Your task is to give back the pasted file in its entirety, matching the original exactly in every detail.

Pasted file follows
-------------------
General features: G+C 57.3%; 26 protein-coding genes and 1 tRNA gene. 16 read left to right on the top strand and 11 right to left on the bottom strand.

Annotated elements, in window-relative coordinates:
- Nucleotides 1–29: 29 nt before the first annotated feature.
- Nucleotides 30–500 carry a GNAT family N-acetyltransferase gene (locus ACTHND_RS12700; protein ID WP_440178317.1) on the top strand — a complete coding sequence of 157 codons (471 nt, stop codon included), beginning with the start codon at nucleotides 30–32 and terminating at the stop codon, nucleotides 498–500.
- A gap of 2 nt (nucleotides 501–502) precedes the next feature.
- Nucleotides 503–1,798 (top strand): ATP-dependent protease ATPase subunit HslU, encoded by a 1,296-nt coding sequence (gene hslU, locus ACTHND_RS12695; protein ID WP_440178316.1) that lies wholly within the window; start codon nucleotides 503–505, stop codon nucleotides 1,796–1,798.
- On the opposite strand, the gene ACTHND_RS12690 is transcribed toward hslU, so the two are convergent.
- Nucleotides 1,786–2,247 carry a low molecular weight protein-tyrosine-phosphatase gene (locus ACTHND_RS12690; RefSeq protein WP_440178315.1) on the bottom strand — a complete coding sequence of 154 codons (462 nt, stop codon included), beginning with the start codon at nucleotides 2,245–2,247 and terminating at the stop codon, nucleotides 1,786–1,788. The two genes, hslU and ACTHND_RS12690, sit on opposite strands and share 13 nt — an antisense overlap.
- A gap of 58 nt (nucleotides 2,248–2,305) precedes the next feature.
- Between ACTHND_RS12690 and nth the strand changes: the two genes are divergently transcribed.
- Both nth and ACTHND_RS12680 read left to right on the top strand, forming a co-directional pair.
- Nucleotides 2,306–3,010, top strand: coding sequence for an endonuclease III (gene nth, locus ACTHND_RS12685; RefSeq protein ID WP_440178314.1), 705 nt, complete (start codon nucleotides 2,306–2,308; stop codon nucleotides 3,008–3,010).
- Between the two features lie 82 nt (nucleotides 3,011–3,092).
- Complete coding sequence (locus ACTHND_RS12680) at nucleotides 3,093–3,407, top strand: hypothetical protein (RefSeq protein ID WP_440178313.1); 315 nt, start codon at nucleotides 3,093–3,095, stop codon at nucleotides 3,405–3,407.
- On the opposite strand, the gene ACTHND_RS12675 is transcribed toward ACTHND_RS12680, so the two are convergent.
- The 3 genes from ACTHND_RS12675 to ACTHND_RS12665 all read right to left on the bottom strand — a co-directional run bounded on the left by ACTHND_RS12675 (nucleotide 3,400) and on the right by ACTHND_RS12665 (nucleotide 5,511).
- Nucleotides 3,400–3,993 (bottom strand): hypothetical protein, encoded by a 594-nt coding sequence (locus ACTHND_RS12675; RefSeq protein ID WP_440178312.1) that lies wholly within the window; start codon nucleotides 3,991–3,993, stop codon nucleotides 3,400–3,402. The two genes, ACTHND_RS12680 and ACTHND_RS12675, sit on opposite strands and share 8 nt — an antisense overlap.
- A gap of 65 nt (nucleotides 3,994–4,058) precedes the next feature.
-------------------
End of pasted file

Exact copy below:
General features: G+C 57.3%; 26 protein-coding genes and 1 tRNA gene. 16 read left to right on the top strand and 11 right to left on the bottom strand.

Annotated elements, in window-relative coordinates:
- Nucleotides 1–29: 29 nt before the first annotated feature.
- Nucleotides 30–500 carry a GNAT family N-acetyltransferase gene (locus ACTHND_RS12700; protein ID WP_440178317.1) on the top strand — a complete coding sequence of 157 codons (471 nt, stop codon included), beginning with the start codon at nucleotides 30–32 and terminating at the stop codon, nucleotides 498–500.
- A gap of 2 nt (nucleotides 501–502) precedes the next feature.
- Nucleotides 503–1,798 (top strand): ATP-dependent protease ATPase subunit HslU, encoded by a 1,296-nt coding sequence (gene hslU, locus ACTHND_RS12695; protein ID WP_440178316.1) that lies wholly within the window; start codon nucleotides 503–505, stop codon nucleotides 1,796–1,798.
- On the opposite strand, the gene ACTHND_RS12690 is transcribed toward hslU, so the two are convergent.
- Nucleotides 1,786–2,247 carry a low molecular weight protein-tyrosine-phosphatase gene (locus ACTHND_RS12690; RefSeq protein WP_440178315.1) on the bottom strand — a complete coding sequence of 154 codons (462 nt, stop codon included), beginning with the start codon at nucleotides 2,245–2,247 and terminating at the stop codon, nucleotides 1,786–1,788. The two genes, hslU and ACTHND_RS12690, sit on opposite strands and share 13 nt — an antisense overlap.
- A gap of 58 nt (nucleotides 2,248–2,305) precedes the next feature.
- Between ACTHND_RS12690 and nth the strand changes: the two genes are divergently transcribed.
- Both nth and ACTHND_RS12680 read left to right on the top strand, forming a co-directional pair.
- Nucleotides 2,306–3,010, top strand: coding sequence for an endonuclease III (gene nth, locus ACTHND_RS12685; RefSeq protein ID WP_440178314.1), 705 nt, complete (start codon nucleotides 2,306–2,308; stop codon nucleotides 3,008–3,010).
- Between the two features lie 82 nt (nucleotides 3,011–3,092).
- Complete coding sequence (locus ACTHND_RS12680) at nucleotides 3,093–3,407, top strand: hypothetical protein (RefSeq protein ID WP_440178313.1); 315 nt, start codon at nucleotides 3,093–3,095, stop codon at nucleotides 3,405–3,407.
- On the opposite strand, the gene ACTHND_RS12675 is transcribed toward ACTHND_RS12680, so the two are convergent.
- The 3 genes from ACTHND_RS12675 to ACTHND_RS12665 all read right to left on the bottom strand — a co-directional run bounded on the left by ACTHND_RS12675 (nucleotide 3,400) and on the right by ACTHND_RS12665 (nucleotide 5,511).
- Nucleotides 3,400–3,993 (bottom strand): hypothetical protein, encoded by a 594-nt coding sequence (locus ACTHND_RS12675; RefSeq protein ID WP_440178312.1) that lies wholly within the window; start codon nucleotides 3,991–3,993, stop codon nucleotides 3,400–3,402. The two genes, ACTHND_RS12680 and ACTHND_RS12675, sit on opposite strands and share 8 nt — an antisense overlap.
- A gap of 65 nt (nucleotides 3,994–4,058) precedes the next feature.